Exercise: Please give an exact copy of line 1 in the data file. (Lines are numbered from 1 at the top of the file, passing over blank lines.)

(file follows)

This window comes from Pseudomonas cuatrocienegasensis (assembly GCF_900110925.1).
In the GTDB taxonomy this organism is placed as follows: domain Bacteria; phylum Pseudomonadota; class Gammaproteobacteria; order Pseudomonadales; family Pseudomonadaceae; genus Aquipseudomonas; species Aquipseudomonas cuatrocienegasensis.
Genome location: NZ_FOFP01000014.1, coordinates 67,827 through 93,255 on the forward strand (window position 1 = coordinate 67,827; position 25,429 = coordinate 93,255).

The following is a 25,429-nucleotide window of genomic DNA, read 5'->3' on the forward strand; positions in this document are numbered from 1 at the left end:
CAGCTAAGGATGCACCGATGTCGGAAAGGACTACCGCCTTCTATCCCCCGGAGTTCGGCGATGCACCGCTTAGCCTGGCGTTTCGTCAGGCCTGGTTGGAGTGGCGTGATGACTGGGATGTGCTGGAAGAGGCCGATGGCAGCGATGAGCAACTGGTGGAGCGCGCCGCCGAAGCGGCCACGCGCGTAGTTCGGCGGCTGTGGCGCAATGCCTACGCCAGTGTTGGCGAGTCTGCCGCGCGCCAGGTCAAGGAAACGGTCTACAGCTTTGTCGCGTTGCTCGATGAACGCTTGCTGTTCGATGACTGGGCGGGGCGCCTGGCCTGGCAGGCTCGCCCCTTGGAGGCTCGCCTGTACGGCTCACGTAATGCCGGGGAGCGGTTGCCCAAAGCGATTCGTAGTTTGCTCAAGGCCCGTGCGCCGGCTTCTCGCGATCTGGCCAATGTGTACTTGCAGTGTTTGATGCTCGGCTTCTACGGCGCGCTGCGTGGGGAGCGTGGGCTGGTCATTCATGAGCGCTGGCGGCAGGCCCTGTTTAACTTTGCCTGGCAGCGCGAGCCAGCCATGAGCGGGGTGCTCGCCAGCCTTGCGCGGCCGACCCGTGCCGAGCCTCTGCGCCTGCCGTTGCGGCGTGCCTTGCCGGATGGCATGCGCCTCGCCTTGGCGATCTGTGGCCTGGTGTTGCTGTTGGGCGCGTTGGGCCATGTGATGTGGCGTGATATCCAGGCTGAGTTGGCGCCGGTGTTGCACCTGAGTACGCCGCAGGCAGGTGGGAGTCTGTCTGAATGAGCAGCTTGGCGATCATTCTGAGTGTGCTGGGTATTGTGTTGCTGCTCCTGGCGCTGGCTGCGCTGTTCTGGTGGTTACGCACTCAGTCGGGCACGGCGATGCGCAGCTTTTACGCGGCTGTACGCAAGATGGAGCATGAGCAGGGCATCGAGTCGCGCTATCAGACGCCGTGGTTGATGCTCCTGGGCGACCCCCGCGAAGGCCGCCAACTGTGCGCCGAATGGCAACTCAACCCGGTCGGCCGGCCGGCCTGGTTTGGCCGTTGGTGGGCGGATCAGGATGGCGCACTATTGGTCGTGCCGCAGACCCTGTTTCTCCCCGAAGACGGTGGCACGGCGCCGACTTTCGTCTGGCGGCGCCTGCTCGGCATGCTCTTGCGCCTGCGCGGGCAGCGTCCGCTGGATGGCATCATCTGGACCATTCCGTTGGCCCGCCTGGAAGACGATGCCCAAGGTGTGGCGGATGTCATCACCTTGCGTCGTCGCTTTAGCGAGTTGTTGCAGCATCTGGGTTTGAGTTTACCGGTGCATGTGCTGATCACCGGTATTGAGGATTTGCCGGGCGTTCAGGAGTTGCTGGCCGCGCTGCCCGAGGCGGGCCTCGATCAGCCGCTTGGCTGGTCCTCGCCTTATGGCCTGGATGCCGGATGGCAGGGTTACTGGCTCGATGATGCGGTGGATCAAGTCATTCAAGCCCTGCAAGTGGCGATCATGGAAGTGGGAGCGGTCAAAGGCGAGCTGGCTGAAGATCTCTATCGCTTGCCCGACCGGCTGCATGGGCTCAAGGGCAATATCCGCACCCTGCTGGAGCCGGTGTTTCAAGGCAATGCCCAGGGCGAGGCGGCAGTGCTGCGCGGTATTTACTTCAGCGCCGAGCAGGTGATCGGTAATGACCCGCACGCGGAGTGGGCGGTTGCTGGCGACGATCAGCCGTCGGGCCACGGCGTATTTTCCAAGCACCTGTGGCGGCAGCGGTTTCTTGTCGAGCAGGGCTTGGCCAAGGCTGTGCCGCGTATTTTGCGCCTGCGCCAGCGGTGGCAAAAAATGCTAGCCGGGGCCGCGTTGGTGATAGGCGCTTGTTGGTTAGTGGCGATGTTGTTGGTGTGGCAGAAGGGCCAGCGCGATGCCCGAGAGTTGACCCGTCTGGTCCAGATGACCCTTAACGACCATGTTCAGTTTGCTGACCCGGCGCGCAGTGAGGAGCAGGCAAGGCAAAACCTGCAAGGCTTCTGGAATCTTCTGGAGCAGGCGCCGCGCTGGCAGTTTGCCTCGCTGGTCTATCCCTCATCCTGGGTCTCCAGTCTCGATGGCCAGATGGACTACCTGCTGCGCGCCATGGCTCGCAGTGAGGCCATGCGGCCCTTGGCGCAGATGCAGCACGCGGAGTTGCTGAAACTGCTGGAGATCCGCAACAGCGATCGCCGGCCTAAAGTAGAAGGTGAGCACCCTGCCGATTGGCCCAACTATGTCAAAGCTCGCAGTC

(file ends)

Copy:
This window comes from Pseudomonas cuatrocienegasensis (assembly GCF_900110925.1).